In 2020 and 2021, two-thirds of the companies that went public were either pre-clinical or phase one. Capital was being raised on ideas, not evidence. We have seen a return to fundamentals, with capital flowing to companies who have compelling data. We also saw a significant number of larger early rounds because investors know they need to provide enough runway for a company to hit a value creation event before they can go back to the market for their next round. 

In 2024, expect to see some investors that would typically invest in early-stage companies taking advantage of lower valuations of later-stage companies that they either passed on or couldn’t get into during the previous raise. A dearth of opportunities to get good deals on de-risked assets is not great news for pre-clinical companies in 2024. 


All of this is going to lead to some drama around the boardroom table. Valuations, executive talent, and the approach to spending investor dollars will be on most agendas. As the market resets, there will inevitably be good companies with great talent that are going to either consolidate or fail. 

When the executive teams flow back into the talent pool, board members will ask themselves if they should bring in top talent that they weren’t able to access in 2021. Beyond talent, there will be assets and technology looking for a new home. Will 2024 be the time to acquire, or remain focused on the current pipeline?  

The toughest conversations of all will be about valuations. At some point, companies that have raised insider rounds will have to bring in new investors and agree on a new valuation. We saw deals in Canada and the US fall apart in 2023 because investors and founders could not align on valuations. Success in 2024 will be reserved for founders who don’t get caught up in valuation, find investors that provide expertise alongside capital, and most importantly, know when to ask for help.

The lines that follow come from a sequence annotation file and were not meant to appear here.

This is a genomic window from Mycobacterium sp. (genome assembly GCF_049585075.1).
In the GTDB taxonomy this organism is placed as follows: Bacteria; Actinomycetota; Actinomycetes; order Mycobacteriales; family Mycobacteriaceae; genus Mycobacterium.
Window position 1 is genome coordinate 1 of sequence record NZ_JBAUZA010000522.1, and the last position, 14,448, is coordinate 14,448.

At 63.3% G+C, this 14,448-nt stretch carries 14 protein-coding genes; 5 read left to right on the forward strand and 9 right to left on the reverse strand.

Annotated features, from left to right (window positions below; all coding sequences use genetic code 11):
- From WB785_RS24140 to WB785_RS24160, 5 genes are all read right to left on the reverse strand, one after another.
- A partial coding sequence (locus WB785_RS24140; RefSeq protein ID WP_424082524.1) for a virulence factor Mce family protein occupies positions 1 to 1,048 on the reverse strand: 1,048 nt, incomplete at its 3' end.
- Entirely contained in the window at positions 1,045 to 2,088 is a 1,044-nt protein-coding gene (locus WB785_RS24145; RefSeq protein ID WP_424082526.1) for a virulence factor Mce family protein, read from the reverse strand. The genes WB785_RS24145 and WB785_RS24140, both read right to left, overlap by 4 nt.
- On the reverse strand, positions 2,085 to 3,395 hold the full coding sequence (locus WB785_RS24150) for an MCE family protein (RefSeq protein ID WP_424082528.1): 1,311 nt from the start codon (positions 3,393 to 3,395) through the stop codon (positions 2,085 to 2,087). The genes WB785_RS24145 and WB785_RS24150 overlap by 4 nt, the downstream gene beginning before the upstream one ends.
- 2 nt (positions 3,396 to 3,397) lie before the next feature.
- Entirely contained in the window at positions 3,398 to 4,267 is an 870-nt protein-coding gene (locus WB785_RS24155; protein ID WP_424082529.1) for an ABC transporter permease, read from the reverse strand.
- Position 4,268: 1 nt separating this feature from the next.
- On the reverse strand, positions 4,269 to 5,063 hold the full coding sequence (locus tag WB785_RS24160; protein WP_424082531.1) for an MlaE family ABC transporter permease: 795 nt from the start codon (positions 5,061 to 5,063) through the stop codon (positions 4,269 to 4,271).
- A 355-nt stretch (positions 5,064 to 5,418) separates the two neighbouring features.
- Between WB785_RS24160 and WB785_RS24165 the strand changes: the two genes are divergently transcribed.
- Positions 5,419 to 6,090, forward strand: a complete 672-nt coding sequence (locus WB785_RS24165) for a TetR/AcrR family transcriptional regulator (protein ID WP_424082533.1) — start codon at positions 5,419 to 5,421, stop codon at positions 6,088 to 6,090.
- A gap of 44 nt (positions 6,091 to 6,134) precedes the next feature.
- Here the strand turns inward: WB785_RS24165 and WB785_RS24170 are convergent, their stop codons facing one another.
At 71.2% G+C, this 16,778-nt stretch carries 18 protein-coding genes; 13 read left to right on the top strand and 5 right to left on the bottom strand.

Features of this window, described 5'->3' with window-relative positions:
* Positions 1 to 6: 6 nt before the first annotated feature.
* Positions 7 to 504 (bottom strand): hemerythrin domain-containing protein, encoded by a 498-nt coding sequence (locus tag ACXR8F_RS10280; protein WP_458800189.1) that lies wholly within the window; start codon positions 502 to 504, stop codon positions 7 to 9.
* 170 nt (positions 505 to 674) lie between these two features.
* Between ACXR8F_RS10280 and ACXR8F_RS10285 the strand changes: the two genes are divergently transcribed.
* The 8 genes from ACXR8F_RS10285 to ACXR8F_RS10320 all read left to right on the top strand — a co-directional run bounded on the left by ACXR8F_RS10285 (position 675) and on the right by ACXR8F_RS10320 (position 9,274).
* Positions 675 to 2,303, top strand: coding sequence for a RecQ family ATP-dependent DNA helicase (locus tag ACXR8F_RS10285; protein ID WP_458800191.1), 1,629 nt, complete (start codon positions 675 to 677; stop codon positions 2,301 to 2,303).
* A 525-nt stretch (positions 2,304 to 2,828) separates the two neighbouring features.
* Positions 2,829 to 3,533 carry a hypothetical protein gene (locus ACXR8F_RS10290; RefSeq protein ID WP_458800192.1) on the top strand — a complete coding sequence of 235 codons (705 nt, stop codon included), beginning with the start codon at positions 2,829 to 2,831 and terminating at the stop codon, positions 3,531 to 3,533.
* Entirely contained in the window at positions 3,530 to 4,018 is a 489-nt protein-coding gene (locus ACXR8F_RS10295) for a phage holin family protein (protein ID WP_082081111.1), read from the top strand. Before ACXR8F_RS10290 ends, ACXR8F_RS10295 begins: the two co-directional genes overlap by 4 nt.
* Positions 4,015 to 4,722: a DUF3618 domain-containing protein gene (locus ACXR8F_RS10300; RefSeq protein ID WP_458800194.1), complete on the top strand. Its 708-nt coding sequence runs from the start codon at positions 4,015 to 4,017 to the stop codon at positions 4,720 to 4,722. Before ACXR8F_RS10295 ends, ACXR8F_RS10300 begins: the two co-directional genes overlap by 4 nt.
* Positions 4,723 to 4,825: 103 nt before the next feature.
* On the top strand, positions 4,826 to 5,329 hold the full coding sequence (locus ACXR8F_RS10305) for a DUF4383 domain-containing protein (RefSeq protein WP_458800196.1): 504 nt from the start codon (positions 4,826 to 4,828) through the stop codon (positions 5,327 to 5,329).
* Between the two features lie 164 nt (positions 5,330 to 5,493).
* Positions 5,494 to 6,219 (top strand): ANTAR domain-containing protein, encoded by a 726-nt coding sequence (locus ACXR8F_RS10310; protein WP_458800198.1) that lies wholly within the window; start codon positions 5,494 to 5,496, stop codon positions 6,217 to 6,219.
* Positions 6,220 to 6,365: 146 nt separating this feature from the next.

RBCx backs some of Canada’s most daring tech companies and idea generators. From our stable of start-ups and corporate ventures to partnering with trailblazing VCs across the country, we turn our experience, networks, and capital into your competitive advantage to help drive lasting change. Speak with a RBCx Advisor to learn more about how we can help your business grow.

This article offers general information only and is not intended as legal, financial or other professional advice. A professional advisor should be consulted regarding your specific situation. While the information presented is believed to be factual and current, its accuracy is not guaranteed and it should not be regarded as a complete analysis of the subjects discussed. All expressions of opinion reflect the judgment of the author(s) as of the date of publication and are subject to change. No endorsement of any third parties or their advice, opinions, information, products or services is expressly given or implied by Royal Bank of Canada or its affiliates.